Durban Reality Tour


Title Durban Reality Tour
Director(s) Pamela Ngwenya
Date released (year) 2009
Production company Malinga Productions
Length 28 mins
Location Durban, South Africa
Keywords/tags Dumping, toxic waste,   sustainability, informal settlements
Link to film

Durban Reality Tour from Pamela Ngwenya on Vimeo.

Synopsis On 4th November 2009, the Centre for Civil   Society at the University of KwaZulu-Natal led a tour of Durban that conveys   the gritty reality faced by ordinary Durbanites. This video documents the   highlights of the tour, including the ‘toxic’ South Durban Industrial Basin,   the tented community of Crossmoor and, on a more positive note, the   development of an organic community garden and biodigester in the township of   Cato Manor.
Reviews/discussion When critically‑minded people   visit Durban and seek out a ‘reality tour’ typically denied by the mainstream   tourist circuit, one of the stops is the Centre for Civil Society at the   University of KwaZulu‑Natal. Located at the highest point in Durban (the top   floors of Memorial Tower Building in Glenwood), the Centre introduces   sympathetic visitors to the work of leading social activists and environmentalists.   The sites that kombi‑taxis arranged by CCS reach include an inner‑city tense   with resistance to xenophobia and gentrification, the largest petrochemical complex   in a residential area in Africa, a variety of shack settlements and working‑class   ‘African’, ‘Indian’ and ‘coloured’ neighbourhoods, the hotly‑contested source   of Durban’s water at Inanda Dam, and the university environs.


John Vidal   in Durban,, Tuesday   6 December 2011: Why south   Durban stinks of rotten cabbage, eggs and cat wee

In the ‘centre of   toxic Africa’, residents say they can identify nausea, drowsiness, vomiting   and headaches by industrial sources.

There’s the metaphorical whiff of diplomats burning the midnight oil to   find a deal at the the UN climate talks. But 5km away in south Durban, the   air really does smell of rotten cabbage, cat wee and almonds.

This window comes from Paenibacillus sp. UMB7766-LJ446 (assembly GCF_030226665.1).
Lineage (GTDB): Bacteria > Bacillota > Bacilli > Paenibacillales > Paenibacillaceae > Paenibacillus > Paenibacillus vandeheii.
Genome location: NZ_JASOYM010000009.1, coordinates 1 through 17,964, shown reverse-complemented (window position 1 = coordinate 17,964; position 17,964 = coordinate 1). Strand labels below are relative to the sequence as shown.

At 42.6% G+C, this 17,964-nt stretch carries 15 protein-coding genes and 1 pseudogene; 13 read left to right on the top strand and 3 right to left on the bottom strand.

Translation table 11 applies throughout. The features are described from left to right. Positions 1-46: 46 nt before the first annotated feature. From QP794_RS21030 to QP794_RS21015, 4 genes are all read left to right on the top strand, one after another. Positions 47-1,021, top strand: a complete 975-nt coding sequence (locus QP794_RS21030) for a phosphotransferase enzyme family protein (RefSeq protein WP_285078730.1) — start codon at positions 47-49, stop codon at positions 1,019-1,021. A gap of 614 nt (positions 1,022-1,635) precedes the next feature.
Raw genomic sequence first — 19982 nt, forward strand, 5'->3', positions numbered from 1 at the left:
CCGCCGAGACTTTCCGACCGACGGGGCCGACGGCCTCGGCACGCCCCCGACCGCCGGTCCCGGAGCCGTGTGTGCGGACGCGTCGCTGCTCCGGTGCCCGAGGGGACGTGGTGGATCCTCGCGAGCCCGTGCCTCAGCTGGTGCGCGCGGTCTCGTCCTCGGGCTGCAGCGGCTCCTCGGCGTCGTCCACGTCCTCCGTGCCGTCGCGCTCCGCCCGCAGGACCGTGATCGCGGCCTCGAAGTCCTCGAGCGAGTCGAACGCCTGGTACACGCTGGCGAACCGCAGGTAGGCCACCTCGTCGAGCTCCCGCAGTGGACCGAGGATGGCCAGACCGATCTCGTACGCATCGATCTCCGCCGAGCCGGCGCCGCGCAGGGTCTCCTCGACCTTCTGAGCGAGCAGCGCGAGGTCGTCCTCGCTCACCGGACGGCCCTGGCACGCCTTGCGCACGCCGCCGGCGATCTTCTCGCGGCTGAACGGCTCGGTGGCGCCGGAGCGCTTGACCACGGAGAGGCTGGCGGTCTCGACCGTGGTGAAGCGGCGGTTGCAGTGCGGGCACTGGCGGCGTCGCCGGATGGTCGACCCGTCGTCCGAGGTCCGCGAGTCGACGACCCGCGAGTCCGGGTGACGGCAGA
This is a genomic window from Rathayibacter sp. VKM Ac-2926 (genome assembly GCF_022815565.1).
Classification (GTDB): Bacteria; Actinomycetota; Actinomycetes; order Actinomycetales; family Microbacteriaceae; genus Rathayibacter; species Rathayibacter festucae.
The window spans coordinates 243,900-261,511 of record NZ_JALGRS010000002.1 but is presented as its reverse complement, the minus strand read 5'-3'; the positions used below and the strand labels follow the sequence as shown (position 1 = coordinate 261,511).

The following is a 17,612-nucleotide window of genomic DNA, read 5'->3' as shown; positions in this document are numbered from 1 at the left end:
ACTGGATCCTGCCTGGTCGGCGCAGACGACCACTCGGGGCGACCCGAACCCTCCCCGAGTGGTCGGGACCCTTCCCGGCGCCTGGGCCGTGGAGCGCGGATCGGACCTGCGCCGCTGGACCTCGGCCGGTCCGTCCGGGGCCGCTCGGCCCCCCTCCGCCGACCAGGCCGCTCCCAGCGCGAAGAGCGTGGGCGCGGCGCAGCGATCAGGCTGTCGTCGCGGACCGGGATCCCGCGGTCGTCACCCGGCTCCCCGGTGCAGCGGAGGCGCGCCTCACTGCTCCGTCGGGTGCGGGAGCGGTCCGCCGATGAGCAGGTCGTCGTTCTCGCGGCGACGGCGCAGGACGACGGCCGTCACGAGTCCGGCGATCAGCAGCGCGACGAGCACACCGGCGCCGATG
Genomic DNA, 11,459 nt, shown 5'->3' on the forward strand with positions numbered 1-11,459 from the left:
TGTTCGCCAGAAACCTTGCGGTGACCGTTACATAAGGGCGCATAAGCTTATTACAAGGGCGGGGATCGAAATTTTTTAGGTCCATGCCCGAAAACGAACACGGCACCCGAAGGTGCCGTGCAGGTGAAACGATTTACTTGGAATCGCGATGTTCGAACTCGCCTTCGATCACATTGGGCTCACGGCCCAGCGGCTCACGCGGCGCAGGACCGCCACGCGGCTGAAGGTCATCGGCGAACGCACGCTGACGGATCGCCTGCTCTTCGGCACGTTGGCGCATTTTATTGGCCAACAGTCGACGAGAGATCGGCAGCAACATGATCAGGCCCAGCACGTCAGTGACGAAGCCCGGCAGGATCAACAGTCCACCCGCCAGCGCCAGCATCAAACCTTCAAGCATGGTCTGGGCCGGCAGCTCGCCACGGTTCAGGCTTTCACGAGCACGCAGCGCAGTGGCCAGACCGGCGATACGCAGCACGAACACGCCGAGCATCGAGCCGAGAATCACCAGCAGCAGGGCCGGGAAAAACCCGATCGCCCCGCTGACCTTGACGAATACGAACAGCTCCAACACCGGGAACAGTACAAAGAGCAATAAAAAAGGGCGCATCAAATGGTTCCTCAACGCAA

With two crude oil refineries, South Africa‘s two biggest paper   mills, its biggest container port, a dozen chemical companies, several major   landfill sites and a huge number of factories together producing 80% of South Africa‘s oil   products and much of its industrial emissions, south Durban locals have   learned to identify the coughs, nausea, drowsiness, vomiting and headaches   they suffer by their sources.

Oil companies are said to create a stink of a cocktail of rotten eggs and   burned matches, a carworks reeks of ethanol and the vinegar smell comes from   a leather company.



South African   Environmental Justice struggles against “toxic” petrochemical   industries in South Durban: The Engen Refinery Case

This   case study explores the South Durban community’s struggle against   disproportionate exposure to a hazardous environment and sulphur dioxide   pollution, and at the same time, being faced with “clear and   present” health hazards linked to petrochemical industrial production.   To unpack the environmental justice challenges facing post-apartheid South   Africa, the case study examines the role played by the South Durban Community   Environmental Alliance in articulating environmental injustices and poor   environmental responsibility of the petrochemical industry in South Africa.


Links to other resources Africa’s Biggest Landfill Site: The Case Of Bisasar   Road | by Patrick Bond and Khadija Sharife:–by-patrick-bond-and-khadija-sharife